Herff, whose name had been changed to Varsity Brands and its headquarters moved to Memphis, Tennessee, in the summer, was known as much for its quiet, traditional ways as for the class rings, yearbooks and cheerleading uniforms it sold for decades.
It also was one of the larger companies in the country owned by its employees. About 4,500 of Herff’s 7,000 workers had been with the company long enough to own shares in the employee stock ownership plan.
The vested employees stood to reap a windfall from the acquisition. Herff was appraised at $805 million in 2012.
Boston-based Charlesbank said the acquisition will give Herff the “capital structure, resources and financial flexibility” to expand. Herff had racked up a series of acquisitions in recent years.
IPL to drop coal at Harding Street
Targeted by environmentalists and facing new carbon-emission regulations, Indianapolis Power & Light Co. said it would stop burning coal at its Harding Street power plant.
IPL will convert the aging plant to natural gas by 2016, and the change will add about $1 to the average Marion County electric bill, according to the company’s estimate.
IPL received approval in May from the Indiana Utility Regulatory Commission to convert two smaller coal-powered units at Harding Street to natural gas. Until August, however, IPL maintained that continuing to burn coal in its largest boiler, Unit 7, while scrubbing emissions was the least costly option. Coal burning was expected to continue until at least 2034.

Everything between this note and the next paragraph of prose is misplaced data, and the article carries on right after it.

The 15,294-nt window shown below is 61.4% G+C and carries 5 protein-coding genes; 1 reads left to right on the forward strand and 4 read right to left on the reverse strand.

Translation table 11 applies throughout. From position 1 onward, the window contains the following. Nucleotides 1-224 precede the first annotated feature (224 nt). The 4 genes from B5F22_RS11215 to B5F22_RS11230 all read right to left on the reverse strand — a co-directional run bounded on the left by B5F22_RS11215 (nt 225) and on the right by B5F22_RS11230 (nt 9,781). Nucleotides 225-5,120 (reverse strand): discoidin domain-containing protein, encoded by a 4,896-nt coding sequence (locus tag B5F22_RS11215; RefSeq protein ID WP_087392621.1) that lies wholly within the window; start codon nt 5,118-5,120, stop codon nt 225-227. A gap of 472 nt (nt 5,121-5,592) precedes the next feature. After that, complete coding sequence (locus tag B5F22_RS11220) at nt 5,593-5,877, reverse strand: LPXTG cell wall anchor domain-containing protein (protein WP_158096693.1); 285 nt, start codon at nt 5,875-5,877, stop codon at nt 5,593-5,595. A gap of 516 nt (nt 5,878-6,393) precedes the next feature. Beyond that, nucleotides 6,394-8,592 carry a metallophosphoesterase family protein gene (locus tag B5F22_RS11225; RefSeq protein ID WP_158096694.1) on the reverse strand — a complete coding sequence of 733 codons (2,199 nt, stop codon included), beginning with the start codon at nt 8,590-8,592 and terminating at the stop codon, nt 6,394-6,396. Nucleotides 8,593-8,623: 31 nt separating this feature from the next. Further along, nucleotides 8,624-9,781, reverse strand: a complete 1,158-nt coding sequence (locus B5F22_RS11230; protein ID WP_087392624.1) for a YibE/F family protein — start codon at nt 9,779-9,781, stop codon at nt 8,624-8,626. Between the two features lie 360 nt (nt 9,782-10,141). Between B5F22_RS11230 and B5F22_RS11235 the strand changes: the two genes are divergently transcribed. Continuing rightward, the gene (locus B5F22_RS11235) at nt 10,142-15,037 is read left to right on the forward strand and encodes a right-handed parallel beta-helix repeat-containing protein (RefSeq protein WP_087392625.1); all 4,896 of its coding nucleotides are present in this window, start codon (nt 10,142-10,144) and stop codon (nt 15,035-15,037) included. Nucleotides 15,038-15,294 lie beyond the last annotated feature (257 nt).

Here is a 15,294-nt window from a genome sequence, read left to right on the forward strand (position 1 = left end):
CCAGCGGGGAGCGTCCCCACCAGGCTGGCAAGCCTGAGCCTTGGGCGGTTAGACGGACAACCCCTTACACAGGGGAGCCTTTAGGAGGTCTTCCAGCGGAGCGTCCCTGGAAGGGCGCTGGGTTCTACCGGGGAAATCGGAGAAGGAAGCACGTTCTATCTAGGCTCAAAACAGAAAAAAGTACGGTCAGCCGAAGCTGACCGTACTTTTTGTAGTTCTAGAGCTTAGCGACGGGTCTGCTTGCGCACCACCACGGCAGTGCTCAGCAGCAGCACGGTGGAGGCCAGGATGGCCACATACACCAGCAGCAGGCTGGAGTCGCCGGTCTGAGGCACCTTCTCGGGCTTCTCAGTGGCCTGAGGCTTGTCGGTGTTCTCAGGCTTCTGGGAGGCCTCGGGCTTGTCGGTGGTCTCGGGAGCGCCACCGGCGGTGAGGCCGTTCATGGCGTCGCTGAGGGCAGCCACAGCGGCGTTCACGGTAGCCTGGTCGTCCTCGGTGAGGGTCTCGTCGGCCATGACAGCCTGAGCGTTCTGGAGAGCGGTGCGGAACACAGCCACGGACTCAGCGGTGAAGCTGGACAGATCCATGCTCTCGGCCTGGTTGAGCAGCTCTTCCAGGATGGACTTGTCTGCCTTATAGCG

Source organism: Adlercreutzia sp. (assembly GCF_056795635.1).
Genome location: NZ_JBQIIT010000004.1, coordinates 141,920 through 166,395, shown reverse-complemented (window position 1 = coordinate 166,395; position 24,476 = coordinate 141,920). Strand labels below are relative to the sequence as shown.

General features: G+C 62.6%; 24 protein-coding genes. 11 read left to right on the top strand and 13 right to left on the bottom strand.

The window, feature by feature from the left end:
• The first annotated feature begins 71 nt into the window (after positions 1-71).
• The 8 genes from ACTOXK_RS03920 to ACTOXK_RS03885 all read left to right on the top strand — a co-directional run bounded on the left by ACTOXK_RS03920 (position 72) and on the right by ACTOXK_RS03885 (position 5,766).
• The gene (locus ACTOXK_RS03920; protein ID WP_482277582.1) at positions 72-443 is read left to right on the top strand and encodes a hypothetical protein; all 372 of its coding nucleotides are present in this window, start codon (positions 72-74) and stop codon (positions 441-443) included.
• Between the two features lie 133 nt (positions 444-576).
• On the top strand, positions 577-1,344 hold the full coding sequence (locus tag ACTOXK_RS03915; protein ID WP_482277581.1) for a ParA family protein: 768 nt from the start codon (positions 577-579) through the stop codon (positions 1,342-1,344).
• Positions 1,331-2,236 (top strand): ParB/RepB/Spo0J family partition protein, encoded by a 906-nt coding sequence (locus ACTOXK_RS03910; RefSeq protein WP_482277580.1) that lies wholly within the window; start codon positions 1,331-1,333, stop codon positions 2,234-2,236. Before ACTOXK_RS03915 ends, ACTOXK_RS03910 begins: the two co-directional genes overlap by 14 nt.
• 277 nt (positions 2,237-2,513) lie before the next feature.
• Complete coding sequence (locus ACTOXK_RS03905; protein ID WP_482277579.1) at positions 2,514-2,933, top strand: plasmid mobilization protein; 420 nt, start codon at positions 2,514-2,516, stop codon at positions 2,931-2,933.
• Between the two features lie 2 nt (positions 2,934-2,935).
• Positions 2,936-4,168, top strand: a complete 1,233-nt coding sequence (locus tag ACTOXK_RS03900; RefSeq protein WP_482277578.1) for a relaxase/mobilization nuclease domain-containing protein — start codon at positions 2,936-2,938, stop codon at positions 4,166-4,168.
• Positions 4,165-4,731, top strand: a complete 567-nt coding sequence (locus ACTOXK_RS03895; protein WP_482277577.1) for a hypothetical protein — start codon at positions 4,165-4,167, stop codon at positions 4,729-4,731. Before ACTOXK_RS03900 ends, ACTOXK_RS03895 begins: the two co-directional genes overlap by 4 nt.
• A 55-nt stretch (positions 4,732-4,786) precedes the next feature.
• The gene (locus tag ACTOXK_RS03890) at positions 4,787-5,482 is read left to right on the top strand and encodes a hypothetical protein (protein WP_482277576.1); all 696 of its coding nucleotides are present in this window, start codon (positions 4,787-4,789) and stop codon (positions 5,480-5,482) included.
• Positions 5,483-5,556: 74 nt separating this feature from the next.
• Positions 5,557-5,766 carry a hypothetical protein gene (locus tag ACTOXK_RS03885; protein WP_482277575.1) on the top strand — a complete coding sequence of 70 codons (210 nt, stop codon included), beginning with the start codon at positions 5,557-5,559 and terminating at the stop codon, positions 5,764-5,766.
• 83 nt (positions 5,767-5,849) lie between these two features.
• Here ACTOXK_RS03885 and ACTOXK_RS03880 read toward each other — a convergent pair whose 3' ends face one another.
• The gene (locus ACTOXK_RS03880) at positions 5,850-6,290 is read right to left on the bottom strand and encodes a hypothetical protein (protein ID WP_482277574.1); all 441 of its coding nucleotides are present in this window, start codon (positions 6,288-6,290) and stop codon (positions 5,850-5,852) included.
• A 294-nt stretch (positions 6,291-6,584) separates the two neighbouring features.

Mike’s Carwash splits in two
Central Indiana locations of Mike’s Carwash Inc. underwent a name change in October as part of a reorganization in which the Indianapolis-based business split into two operations.
Brothers Bill Dahm and Mike Dahm completed what the company called a friendly reorganization in which Bill operates the 26 central Indiana locations under the new name Crew Carwash. Locations in Indianapolis, Anderson, Lafayette, Terre Haute, Columbus and Kokomo switched to the Crew name.
Mike Dahm operates the other 15 locations under the established Mike’s name, but with a new look. Car washes in South Bend; Fort Wayne; Evansville; Cincinnati and Dayton, Ohio; and Florence, Kentucky, remained Mike’s.
Mike’s had 41 locations in Indiana, Ohio and Kentucky.
Mike’s was founded in Fort Wayne by Joe Dahm, Bill and Mike’s father, in 1948.
Endocyte dealth sudden blow
Endocyte Inc. began the year poised to shift from a purely drug development company to one with products, a sales force and, finally, revenue.
In March, the West Lafayette-based company won a key recommendation from European regulators for its ovarian cancer drug vintafolide to hit the market, along with an imaging agent used to identify patients that would benefit from the drug.
Then in May, Endocyte got additional clinical trial results showing—contrary to all previous tests—that its drug provided no additional benefit compared with an existing cancer drug. That halted Endocyte’s launch plans.
Fortunately, just before the bad news, the company had raised $102 million in a stock offering.
That means Endocyte has a healthy pile of cash as it tries again to bring a drug to market. Its best bets currently are using vintafolide as a lung cancer treatment and using a drug known as EC1456 as an ovarian cancer treatment.•
Jared Council, Andrew Muirragui Davis, Kathleen McLaughlin, Scott Olson, Anthony Schoettle, J.K. Wall, Norm Heikens, Greg Andrews
Explore all of our 2014 Year in Review coverage.